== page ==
As a gangster's double cross disintegrates before his eyes, his victorious adversary in Shanghai Triad asks another of the film's principals, “Now do you see?” This last character is one of several in Chinese director Zhang Yimou's seventh picture (his previous works include Ju Dou and Raise the Red Lantern) whose limited perspective on reality is leading to ruin.
Shanghai charts seven days in the life of nightclub performer Xiao Jinbao (Gong Li) as seen through the eyes of Shuisheng (Wang Xiao Xiao), her naive 14-year-old servant. Shuisheng is a country boy whose uncle has brought him to the big city. Outside her presence, the uncle derides Xiao Jinbao, the mistress of an elderly godfather (Li Baotian). “She thinks she's the queen of the stage! If the boss dropped her, she'd be out on the streets. What a slut!” Xiao Jinbao is petty, petulant, and far too sure she's pulling all the strings with Big Daddy.
The film's first three days take place in Shanghai, before a gangland massacre forces the godfather, Xiao Jinbao, Shuisheng, and a few trusted functionaries to repair to a nearly deserted island. In both city and country, myopia is more lethal than forgetting to pack a pistol.
Being a servant, Shuisheng's point of view is necessarily limited — he takes in much of the action through reflections in mirrors, barely cracked doors, and outside rooms where he can sometimes hear but rarely see what's going on. He witnesses the massacre through frosted plate-glass, running down several blind hallways before coming into contact with the actual carnage.
Shuisheng has been ordered not to look at things head on, but he finds out — literally when he crashes into a mirror, and figuratively as the action unfolds. But he's also told to pay close attention to everything he's doing. Conflicting instructions govern life around the godfather, and some folks are going to be screwed no matter what they do.
Shuisheng acknowledges his position at the periphery of the godfather's empire; Xiao Jinbao, however, is willfully delusional. She thinks she's at the center of things, but director Zhang gives her only a slightly wider angle of vision on her world than he does Shuisheng. And someone's always watching her, though for a good part of the time she and the audience are unaware just how closely the godfather has kept tabs.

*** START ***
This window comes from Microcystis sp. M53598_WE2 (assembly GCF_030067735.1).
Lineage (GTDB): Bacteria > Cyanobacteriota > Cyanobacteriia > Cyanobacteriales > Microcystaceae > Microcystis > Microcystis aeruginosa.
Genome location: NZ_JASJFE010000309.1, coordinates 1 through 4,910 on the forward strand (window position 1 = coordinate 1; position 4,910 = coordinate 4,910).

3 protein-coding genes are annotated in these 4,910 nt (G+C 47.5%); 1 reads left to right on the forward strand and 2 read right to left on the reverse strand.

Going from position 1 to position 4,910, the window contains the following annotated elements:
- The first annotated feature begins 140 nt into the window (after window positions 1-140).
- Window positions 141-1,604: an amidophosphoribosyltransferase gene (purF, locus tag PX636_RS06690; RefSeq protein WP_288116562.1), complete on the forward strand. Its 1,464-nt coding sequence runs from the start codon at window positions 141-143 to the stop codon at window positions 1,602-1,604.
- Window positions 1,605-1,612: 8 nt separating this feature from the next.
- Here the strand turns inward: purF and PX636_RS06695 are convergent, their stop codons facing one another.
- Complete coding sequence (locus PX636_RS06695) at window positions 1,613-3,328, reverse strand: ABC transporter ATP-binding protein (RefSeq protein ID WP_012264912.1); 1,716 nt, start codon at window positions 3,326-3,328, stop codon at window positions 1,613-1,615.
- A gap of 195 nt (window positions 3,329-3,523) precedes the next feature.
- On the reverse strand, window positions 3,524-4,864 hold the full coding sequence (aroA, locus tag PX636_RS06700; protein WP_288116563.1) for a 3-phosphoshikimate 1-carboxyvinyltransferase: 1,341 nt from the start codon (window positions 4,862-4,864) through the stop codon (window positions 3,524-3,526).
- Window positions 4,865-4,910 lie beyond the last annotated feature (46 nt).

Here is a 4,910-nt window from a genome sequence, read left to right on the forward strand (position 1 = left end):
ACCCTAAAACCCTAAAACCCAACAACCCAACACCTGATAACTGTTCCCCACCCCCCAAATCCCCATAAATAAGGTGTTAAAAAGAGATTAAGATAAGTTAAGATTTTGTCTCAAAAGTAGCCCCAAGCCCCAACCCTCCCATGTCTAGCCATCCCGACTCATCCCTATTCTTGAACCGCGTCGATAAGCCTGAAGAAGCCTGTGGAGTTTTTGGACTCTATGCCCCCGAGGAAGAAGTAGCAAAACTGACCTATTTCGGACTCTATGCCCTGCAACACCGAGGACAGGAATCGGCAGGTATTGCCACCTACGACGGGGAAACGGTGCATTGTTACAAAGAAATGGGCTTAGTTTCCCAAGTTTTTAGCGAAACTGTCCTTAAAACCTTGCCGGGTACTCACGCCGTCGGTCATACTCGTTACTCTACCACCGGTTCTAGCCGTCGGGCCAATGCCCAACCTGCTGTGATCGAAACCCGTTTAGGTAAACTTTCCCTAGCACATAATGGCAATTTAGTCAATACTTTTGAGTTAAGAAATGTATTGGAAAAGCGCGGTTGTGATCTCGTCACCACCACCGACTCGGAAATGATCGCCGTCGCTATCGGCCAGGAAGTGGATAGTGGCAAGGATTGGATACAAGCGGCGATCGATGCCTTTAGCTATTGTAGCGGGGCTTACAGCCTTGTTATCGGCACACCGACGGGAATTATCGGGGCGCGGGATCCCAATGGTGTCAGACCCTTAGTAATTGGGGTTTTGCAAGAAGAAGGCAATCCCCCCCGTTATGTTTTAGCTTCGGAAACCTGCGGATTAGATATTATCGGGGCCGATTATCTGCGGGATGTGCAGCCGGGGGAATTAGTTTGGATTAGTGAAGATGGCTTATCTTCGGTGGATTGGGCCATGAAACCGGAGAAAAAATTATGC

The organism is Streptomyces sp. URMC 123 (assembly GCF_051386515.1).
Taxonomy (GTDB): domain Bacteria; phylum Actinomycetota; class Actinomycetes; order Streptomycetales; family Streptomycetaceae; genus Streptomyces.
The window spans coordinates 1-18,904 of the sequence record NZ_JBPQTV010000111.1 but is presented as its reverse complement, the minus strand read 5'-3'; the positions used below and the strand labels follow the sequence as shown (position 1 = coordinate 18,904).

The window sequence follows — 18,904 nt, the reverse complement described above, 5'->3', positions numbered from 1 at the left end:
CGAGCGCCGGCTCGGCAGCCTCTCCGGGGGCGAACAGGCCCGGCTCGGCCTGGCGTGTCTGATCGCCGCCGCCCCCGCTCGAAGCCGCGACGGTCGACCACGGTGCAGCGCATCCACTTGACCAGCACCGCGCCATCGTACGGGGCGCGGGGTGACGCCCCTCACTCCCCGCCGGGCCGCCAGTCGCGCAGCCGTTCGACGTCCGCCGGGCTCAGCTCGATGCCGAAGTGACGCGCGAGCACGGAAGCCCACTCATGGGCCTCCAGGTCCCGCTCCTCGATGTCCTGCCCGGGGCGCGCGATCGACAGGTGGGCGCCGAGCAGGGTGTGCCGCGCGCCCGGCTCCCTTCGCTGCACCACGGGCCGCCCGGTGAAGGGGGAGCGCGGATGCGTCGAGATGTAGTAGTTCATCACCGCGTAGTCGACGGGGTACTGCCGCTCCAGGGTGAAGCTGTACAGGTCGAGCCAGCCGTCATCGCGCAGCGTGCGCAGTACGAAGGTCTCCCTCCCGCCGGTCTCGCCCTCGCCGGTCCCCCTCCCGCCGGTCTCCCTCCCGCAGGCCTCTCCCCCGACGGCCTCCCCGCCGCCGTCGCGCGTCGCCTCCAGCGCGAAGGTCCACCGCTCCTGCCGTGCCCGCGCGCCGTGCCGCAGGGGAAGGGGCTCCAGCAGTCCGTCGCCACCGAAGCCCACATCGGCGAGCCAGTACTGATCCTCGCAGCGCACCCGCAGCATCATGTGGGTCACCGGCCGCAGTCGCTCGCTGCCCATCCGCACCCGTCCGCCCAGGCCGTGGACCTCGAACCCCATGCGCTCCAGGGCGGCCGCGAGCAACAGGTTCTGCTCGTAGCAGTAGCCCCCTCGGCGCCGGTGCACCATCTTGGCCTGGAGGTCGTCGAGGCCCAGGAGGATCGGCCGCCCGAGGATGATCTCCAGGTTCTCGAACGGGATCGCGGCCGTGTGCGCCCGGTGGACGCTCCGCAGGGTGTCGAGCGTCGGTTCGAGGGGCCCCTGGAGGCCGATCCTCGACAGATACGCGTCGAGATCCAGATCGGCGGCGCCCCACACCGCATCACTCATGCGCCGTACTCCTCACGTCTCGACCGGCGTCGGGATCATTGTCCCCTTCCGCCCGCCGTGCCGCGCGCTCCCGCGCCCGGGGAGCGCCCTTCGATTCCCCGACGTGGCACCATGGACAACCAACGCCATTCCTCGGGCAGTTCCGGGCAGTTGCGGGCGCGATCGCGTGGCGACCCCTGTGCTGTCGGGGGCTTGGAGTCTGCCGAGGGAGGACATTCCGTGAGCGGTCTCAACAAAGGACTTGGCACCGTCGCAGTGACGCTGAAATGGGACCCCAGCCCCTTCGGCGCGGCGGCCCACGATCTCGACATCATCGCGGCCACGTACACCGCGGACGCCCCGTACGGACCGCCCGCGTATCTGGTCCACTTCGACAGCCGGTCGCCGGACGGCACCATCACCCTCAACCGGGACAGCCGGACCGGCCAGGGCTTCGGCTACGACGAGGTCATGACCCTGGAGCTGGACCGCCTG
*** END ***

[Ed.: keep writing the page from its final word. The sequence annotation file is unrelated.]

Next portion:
Especially contrasted with To Live, Zhang's 20th-century historical epic, Shanghai Triad feels so deceptively small in scope that its climax and anticlimax pack all the more punch. The film ends on a pessimistic note, with the cycle of mendacity and self-deception set to repeat yet again. Zhang has said that he considers Shanghai a cautionary tale about rising materialism in China, but this may be a diversionary tactic. Certainly, Xiao Jinbao is shallow and the godfather is a mercenary, but the film touches on larger themes. It's not coincidental that the godfather spouts aphorisms Chinese have heard — from their parents and governments — over generations. Though Zhang ran afoul of Chinese authorities over To Live and wanted to steer clear of blatant critique, he apparently couldn't resist a little furtive social commentary about the need to see what's really going on.
Whatever its message, Shanghai is a visually rich, quietly stunning film. Zhang is a master of light and composition and his lead actors, particularly Gong Li and Li Baotian, find perfect pitch throughout. The only blemish is Zhang's overuse of close-ups on Wang Xiao Xiao's temptingly expressive face. This, however, is a trifling miscue in an otherwise marvelous undertaking.
Shanghai Triad opens Fri, Dec. 22, at the Bridge in S.F. and the Albany in Berkeley.